MDCT emerges as alternative to EBCT in noninvasive coronary imaging

March 8, 2004

Steady but significant changes are occurring in how coronary calcification is imaged. Consensus is growing among researchers that the results of multidetector CT compare well with those of the gold standard, electron-beam CT, although they emphasise that

Steady but significant changes are occurring in how coronary calcification is imaged. Consensus is growing among researchers that the results of multidetector CT compare well with those of the gold standard, electron-beam CT, although they emphasise that further studies are needed.

MDCT has higher spatial resolution than EBCT, but there are fewer than 50 articles in the peer-reviewed literature, no industry standards, and no prognostic, autopsy, and intravascular ultrasound (IVUS) data, according to Dr. Rozemarijn Vliegenthart, a radiologist at Groningen University Hospital in the Netherlands.

"The situation is changing monthly," she said at Sunday's refresher course on coronary radiology.

In comparison, EBCT has higher temporal resolution, lower radiation dose, and has been approved by the FDA. More than 1000 articles about the technique have been published, and the data are reproducible.

Coronary heart disease is usually caused by the rupture of atherosclerotic plaque, which results in complete occlusion of the coronary artery. In the developed world, half of all men and a third of all women will suffer from it after age 40. The main cardiovascular risk factors are smoking, high blood pressure, high serum total cholesterol, low serum HDL cholesterol, diabetes mellitus, and advancing age.

MDCT for assessment of coronary calcification is usually performed in the axial mode, with prospective ECG triggering and a temporal resolution of 320 to 500 msec. The spiral mode is not used because of the high radiation dose, Vliegenthart said.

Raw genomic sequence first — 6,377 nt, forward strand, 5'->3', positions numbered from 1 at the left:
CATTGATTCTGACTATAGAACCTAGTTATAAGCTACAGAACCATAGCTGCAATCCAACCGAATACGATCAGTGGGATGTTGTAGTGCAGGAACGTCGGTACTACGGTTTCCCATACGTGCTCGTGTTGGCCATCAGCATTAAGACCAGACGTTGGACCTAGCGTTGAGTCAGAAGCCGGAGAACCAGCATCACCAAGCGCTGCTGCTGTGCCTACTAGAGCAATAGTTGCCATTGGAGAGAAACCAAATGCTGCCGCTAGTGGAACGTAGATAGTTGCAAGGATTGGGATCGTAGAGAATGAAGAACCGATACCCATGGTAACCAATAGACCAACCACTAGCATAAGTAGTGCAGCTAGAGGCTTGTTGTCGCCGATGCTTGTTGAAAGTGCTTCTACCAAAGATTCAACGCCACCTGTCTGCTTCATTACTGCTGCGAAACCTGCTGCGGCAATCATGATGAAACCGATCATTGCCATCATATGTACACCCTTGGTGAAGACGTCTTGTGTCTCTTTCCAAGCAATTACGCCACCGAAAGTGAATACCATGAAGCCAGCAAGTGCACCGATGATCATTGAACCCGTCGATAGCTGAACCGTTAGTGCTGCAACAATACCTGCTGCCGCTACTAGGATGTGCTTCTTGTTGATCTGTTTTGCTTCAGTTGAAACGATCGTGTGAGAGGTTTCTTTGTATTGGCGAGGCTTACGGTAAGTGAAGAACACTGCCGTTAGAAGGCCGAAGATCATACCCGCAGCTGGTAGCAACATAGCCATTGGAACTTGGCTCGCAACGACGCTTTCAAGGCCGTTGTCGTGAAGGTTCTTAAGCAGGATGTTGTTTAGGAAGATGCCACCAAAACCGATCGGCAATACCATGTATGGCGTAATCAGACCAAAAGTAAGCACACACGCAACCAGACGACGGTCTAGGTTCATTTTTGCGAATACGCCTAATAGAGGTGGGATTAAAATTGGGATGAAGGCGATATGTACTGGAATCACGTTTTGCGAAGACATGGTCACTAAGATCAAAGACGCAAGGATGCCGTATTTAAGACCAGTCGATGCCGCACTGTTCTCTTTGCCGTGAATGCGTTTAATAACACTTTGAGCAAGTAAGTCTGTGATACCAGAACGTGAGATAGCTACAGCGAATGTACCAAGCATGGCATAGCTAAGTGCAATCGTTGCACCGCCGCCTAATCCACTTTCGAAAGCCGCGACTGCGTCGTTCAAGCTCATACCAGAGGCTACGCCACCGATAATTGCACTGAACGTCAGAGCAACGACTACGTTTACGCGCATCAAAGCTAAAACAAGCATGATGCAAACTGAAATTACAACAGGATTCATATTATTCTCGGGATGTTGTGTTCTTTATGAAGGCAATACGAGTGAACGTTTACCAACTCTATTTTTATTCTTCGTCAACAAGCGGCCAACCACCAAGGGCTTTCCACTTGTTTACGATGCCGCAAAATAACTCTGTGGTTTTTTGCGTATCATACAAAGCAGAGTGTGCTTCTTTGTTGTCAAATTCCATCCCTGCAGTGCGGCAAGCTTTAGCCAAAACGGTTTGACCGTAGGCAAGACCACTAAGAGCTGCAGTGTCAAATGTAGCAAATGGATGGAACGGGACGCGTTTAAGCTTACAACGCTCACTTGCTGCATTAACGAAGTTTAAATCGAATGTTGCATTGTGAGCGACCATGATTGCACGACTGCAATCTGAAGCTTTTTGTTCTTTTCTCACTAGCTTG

Coronary calcium is of high prognostic value for identifying asymptomatic patients at increased risk of coronary events. Using both MDCT and EBCT, the calcium scores obtained are similar when the burden of atherosclerosis is very high, but caution is recommended with low MDCT scores.

"MDCT will need its own scoring algorithms prior to widespread application," she said.

For MDCT, the entire body circumference is exposed to radiation. With EBCT, the x-ray beam enters only from the back, while anterior radiosensitive organs are subjected to a much lower dose of radiation.

"In the detection of coronary calcification, plaque burden is more predictive than stenosis," Vliegenthart concluded. "Future studies will help to define the role of coronary calcium detection in risk stratification."

At the same session, Prof. Matthijs Oudkerk, also from the radiology department at Groningen University Hospital, said that the clinical information on stenoses provided by 16-slice MDCT and EBCT scanners is far more reliable than coronary angiography (CAG).

The main limitations of CAG are the contraindications, projection dependency, left main stenoses, myocardial bridging, intraluminal summation effects, and lack of visualization of the coronary vessel wall, he said.

"MDCT and EBT visualize the coronary vessel wall and detect soft and calcified plaque, as well as intraluminal thrombus development. Contrary to IVUS and CAG, they can establish a total plaque burden, differentiating soft, calcified, obstructing, nonobstructing, and thrombotic lesions," Oudkerk said.

MDCT and EBCT are indicated in coronary pathology in which 3D anatomy is required. Other primary indications are coronary aneurysms, Kawasaki's disease, anomalies, and coronary bypasses.

"If coronary flow evaluation is crucial, invasive coronary catheterization is indicated," Oudkerk said.

He added that this may be true in cases of in-stent restenosis, anomalous anastomosis, vasoconstriction, vasodilatation, functional collateral flow, hypoplasia, and fistula.

 

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